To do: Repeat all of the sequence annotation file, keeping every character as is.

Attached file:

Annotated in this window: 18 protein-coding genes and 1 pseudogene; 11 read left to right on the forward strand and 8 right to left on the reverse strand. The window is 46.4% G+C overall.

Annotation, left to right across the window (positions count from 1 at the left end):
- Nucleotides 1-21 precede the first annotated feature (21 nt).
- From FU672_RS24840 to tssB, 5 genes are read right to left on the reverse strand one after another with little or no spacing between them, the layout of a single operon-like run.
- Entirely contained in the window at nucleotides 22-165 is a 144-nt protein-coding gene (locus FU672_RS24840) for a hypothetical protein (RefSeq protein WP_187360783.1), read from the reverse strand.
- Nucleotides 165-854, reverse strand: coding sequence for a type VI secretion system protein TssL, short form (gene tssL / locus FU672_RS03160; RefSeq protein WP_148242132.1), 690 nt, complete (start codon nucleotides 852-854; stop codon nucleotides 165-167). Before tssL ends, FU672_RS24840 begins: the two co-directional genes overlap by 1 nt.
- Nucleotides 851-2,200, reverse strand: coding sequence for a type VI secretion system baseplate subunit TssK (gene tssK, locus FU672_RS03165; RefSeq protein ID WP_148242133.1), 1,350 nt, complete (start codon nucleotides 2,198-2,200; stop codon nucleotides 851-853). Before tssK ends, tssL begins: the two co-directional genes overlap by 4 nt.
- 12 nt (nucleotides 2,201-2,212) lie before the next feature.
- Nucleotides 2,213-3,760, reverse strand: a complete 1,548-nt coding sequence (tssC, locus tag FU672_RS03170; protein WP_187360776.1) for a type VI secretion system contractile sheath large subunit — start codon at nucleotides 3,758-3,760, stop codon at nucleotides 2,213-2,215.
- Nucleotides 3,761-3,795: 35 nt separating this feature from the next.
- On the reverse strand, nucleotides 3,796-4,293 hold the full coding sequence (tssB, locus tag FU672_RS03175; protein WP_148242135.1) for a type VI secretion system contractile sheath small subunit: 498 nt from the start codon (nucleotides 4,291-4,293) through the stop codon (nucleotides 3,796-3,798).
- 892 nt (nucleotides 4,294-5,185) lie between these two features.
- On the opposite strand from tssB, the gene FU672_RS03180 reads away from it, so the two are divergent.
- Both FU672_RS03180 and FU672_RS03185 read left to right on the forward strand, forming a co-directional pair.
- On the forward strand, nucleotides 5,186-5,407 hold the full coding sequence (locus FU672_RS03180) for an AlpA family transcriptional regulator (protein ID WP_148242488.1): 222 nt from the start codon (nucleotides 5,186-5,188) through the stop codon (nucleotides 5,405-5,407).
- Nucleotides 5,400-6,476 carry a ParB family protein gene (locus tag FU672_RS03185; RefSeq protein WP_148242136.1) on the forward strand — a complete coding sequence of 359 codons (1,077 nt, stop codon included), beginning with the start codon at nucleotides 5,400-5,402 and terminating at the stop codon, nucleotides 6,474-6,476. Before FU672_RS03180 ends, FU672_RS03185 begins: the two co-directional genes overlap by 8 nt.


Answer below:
Annotated in this window: 18 protein-coding genes and 1 pseudogene; 11 read left to right on the forward strand and 8 right to left on the reverse strand. The window is 46.4% G+C overall.

Annotation, left to right across the window (positions count from 1 at the left end):
- Nucleotides 1-21 precede the first annotated feature (21 nt).
- From FU672_RS24840 to tssB, 5 genes are read right to left on the reverse strand one after another with little or no spacing between them, the layout of a single operon-like run.
- Entirely contained in the window at nucleotides 22-165 is a 144-nt protein-coding gene (locus FU672_RS24840) for a hypothetical protein (RefSeq protein WP_187360783.1), read from the reverse strand.
- Nucleotides 165-854, reverse strand: coding sequence for a type VI secretion system protein TssL, short form (gene tssL / locus FU672_RS03160; RefSeq protein WP_148242132.1), 690 nt, complete (start codon nucleotides 852-854; stop codon nucleotides 165-167). Before tssL ends, FU672_RS24840 begins: the two co-directional genes overlap by 1 nt.
- Nucleotides 851-2,200, reverse strand: coding sequence for a type VI secretion system baseplate subunit TssK (gene tssK, locus FU672_RS03165; RefSeq protein ID WP_148242133.1), 1,350 nt, complete (start codon nucleotides 2,198-2,200; stop codon nucleotides 851-853). Before tssK ends, tssL begins: the two co-directional genes overlap by 4 nt.
- 12 nt (nucleotides 2,201-2,212) lie before the next feature.
- Nucleotides 2,213-3,760, reverse strand: a complete 1,548-nt coding sequence (tssC, locus tag FU672_RS03170; protein WP_187360776.1) for a type VI secretion system contractile sheath large subunit — start codon at nucleotides 3,758-3,760, stop codon at nucleotides 2,213-2,215.
- Nucleotides 3,761-3,795: 35 nt separating this feature from the next.
- On the reverse strand, nucleotides 3,796-4,293 hold the full coding sequence (tssB, locus tag FU672_RS03175; protein WP_148242135.1) for a type VI secretion system contractile sheath small subunit: 498 nt from the start codon (nucleotides 4,291-4,293) through the stop codon (nucleotides 3,796-3,798).
- 892 nt (nucleotides 4,294-5,185) lie between these two features.
- On the opposite strand from tssB, the gene FU672_RS03180 reads away from it, so the two are divergent.
- Both FU672_RS03180 and FU672_RS03185 read left to right on the forward strand, forming a co-directional pair.
- On the forward strand, nucleotides 5,186-5,407 hold the full coding sequence (locus FU672_RS03180) for an AlpA family transcriptional regulator (protein ID WP_148242488.1): 222 nt from the start codon (nucleotides 5,186-5,188) through the stop codon (nucleotides 5,405-5,407).
- Nucleotides 5,400-6,476 carry a ParB family protein gene (locus tag FU672_RS03185; RefSeq protein WP_148242136.1) on the forward strand — a complete coding sequence of 359 codons (1,077 nt, stop codon included), beginning with the start codon at nucleotides 5,400-5,402 and terminating at the stop codon, nucleotides 6,474-6,476. Before FU672_RS03180 ends, FU672_RS03185 begins: the two co-directional genes overlap by 8 nt.